The beginning of 2022 has been dominated by Russia’s decision to invade Ukraine on Thursday 24 February. The shock invasion only further undermined an already volatile stock market, which had become nervous about increasing inflation, rising interest rates and the ongoing Covid pandemic.

According to the BBC, the Organisation for Economic Development (OECD) said that global economic growth could be cut by more than one percentage point in the first year after the invasion. Against this backdrop, Q1 has been a roller coaster ride for markets.

That said, many commodity prices soared in Q1. This is because Russia is a key producer of several commodities, including oil, gas and wheat, which meant demand for these goods from other countries increased.

This resulted in a further surge in inflation and contributed to supply chain disruption.

The invasion also helped push up energy prices, as many nations around the world boycotted Russian oil and gas. In April 2022, the Independent revealed that the average household bill could increase by £693 a year, following Ofgem’s 54% increase to the energy price cap.


The FTSE 100 experienced an uncertain quarter as investor confidence ebbed and flowed because of rising inflation and interest rates. In addition to this, there was the ongoing Covid pandemic and Russian invasion of Ukraine.

As you can see from the graph below, despite significant downturns, the index remained resilient and finished slightly higher than it started in January. This was largely driven by the oil, mining, and banking sectors.

Source: London Stock Exchange

The Office for National Statistics (ONS) revealed inflation rose to 7% in March 2022, up from 6.2% in February. In January inflation stood at 5.5%.

The ONS also showed that rising inflation meant that basic pay had fallen by 1% in the year to February in real terms – the steepest decline since 2014.

As a result of rising inflation, the Bank of England (BoE) increased its interest rate to 0.75%, although the Guardian reported that some experts predict it will reach 1.25% by the end of 2022.

The chancellor, Rishi Sunak, delivered the spring statement on Wednesday 23 March, during which he revealed that the Office for Budget Responsibility (OBR) expects GDP to rise by 3.8% in 2022. This is significantly below the 6% forecast last October.

One of the biggest challenges facing households is increasing energy prices. In a bid to deal with this, the chancellor used his spring statement to announce a temporary 5p cut to fuel duty as prices at petrol stations soared.

He also said VAT would be cut for home energy efficiency installations.

A survey conducted by the British Chambers of Commerce (BCC) suggested that many businesses are facing post-Brexit challenges. According to the BCC, 71% of UK exporters believe the post-Brexit trade agreement isn’t helping them.

That said, some companies had a more positive start to the year. TUI, for example, reported that UK summer holiday bookings are up by 20% when compared to pre-Covid levels.


In a statement released by the European Central Bank, Christine Lagarde, says Russia’s invasion of Ukraine would have a “material impact on economic activity through higher energy and commodity prices, the disruption of international commerce, and weaker confidence”.

Little wonder then, that the invasion resulted in eurozone shares falling sharply, largely because of the region’s reliance on Russia for oil and gas. The graph below shows the performance of the Euro Stoxx 50 index during Q1, and as you can see, it ended the quarter below where it started.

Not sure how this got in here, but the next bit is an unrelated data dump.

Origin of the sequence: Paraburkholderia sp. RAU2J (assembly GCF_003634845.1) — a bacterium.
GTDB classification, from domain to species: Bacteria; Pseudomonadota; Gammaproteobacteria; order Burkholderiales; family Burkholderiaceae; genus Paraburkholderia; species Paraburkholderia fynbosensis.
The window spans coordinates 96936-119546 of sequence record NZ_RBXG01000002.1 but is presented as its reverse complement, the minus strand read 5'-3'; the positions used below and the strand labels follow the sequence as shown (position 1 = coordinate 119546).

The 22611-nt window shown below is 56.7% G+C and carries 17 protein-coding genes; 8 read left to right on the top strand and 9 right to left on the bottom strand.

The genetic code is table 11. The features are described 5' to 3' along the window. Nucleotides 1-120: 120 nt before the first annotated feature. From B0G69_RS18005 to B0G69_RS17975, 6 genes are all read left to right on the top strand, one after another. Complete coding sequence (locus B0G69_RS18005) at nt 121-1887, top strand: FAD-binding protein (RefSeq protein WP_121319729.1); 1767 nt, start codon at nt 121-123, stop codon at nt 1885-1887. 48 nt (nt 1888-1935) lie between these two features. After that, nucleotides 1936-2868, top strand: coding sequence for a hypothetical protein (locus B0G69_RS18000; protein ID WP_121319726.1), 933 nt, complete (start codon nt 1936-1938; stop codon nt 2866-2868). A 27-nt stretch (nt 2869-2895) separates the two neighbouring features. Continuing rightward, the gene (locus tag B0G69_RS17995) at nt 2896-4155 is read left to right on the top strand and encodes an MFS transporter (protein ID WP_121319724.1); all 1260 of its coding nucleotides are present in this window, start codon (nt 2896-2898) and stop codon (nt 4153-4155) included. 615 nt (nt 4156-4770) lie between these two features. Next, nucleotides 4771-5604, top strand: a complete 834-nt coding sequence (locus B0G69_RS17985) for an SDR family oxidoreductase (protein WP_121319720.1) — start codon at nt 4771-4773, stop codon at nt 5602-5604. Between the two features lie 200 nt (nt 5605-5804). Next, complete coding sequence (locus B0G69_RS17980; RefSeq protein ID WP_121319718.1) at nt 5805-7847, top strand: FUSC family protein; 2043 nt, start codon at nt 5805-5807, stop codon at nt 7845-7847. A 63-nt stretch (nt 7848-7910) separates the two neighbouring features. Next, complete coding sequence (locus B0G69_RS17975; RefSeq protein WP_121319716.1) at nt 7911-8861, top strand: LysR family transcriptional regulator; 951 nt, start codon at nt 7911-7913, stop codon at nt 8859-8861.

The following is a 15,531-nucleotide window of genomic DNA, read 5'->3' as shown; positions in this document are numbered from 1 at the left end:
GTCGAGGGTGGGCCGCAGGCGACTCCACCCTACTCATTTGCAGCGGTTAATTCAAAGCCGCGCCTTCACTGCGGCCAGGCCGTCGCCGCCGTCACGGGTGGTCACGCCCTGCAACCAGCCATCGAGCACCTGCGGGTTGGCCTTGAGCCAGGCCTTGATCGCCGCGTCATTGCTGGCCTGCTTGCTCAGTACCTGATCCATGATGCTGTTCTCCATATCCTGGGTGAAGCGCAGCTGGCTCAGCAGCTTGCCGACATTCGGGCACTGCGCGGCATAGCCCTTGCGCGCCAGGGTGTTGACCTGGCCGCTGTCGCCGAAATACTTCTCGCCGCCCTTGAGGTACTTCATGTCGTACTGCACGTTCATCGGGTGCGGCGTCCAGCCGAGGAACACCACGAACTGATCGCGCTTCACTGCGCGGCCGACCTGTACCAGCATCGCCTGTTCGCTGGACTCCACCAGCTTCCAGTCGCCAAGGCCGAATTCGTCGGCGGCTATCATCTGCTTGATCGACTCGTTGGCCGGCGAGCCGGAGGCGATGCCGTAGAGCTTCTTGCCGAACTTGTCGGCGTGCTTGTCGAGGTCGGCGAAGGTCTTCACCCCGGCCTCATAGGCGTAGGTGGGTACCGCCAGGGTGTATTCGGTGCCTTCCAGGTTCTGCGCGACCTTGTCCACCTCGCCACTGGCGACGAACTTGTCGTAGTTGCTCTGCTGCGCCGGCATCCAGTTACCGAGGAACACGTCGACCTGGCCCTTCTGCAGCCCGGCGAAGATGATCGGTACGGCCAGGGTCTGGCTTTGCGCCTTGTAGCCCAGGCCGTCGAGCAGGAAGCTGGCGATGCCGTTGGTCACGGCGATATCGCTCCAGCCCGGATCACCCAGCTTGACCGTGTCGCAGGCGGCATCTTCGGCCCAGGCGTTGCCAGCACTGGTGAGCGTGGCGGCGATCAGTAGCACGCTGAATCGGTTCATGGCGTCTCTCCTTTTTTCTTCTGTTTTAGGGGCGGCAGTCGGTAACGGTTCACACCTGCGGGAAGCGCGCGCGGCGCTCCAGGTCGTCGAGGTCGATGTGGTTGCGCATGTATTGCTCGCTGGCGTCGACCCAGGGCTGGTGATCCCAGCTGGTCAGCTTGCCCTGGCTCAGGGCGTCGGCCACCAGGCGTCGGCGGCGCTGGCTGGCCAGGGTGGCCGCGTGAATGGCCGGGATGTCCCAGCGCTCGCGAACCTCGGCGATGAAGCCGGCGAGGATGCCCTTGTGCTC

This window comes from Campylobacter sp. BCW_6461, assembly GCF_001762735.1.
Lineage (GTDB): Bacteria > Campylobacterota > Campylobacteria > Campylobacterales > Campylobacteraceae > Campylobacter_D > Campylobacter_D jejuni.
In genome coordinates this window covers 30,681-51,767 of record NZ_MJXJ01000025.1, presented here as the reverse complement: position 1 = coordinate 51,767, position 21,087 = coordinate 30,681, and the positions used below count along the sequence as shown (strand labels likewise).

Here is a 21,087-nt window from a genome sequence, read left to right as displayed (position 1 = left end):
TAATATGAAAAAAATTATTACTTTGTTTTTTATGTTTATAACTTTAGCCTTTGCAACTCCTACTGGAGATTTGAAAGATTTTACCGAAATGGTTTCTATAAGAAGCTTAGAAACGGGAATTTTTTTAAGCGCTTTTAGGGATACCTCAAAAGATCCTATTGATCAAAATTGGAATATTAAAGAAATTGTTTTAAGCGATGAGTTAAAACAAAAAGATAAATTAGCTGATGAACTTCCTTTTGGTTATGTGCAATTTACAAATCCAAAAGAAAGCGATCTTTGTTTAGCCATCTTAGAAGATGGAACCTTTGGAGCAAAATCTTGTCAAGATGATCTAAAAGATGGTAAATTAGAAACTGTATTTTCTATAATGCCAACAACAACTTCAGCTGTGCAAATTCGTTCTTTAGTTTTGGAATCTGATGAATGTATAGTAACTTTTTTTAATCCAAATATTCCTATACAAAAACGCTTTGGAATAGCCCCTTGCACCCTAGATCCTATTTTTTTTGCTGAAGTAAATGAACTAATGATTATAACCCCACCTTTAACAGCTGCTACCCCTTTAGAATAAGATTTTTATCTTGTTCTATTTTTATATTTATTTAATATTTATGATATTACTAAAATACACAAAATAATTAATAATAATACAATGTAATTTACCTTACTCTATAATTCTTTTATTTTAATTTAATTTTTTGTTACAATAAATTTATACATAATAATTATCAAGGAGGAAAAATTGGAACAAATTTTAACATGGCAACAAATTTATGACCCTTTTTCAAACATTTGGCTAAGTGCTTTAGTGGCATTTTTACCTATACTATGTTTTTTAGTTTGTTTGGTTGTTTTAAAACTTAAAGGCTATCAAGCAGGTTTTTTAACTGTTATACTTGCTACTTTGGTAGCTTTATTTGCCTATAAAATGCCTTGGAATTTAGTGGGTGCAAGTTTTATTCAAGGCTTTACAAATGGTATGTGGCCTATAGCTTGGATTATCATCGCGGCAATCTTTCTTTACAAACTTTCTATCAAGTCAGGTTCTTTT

Source: Euro Stoxx

As a result of Russia’s hostilities, Germany suspended approval for the Nord Stream 2 gas pipeline from Russia. The European Commission also announced its RePowerEU plan, which would diversify sources of gas and speed up the roll-out renewable energy.

Despite this, fears remain that high energy prices could damage economic activity.

Official figures revealed the annual eurozone inflation rate was 7.5% in March, up from 5.9% in February. Despite this, the European Central Bank (ECB) held its interest rate at 0%. That said, the ECB president indicated that rates could rise in 2022.

The flash composite purchasing managers’ index for the eurozone was 54.5 in March, down from 55.5 in February. Any figure above 50 represents expansion.


US stocks declined in Q1, following Russia’s invasion of Ukraine, which prompted strict sanctions from America and her western allies.

Like the UK, inflation in the US rose in Q1. In the 12 months to February 2022 inflation reached 7.9%, the highest for 40-years, according to the Labor Department.

Despite this, employment figures suggest that business remains confident, with March’s unemployment rate falling to 3.6% from 3.8% in February. The Federal Reserve raised interest rates by 0.25%, with further hikes expected through the rest of 2022.


After a weaker January and February, the Japanese stock market rose in March to end Q1 slightly below where it started. The rest of Asia didn’t fare as well though, with equities falling sharply amid a challenging environment created by the war in Ukraine.

Covid cases in Hong Kong and China rose to their highest level in more than two years, despite the Chinese government having one of the world’s strictest virus elimination policies.

China’s financial capital, Shanghai, went into a partial lockdown at the end of Q1 in an attempt to stem a surge in Omicron cases. This prompted fears that other parts of China might be next.

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Please note: This blog is for general information only and does not constitute advice. The information is aimed at retail clients only.

The value of your investment can go down as well as up and you may not get back the full amount you invested. Past performance is not a reliable indicator of future performance.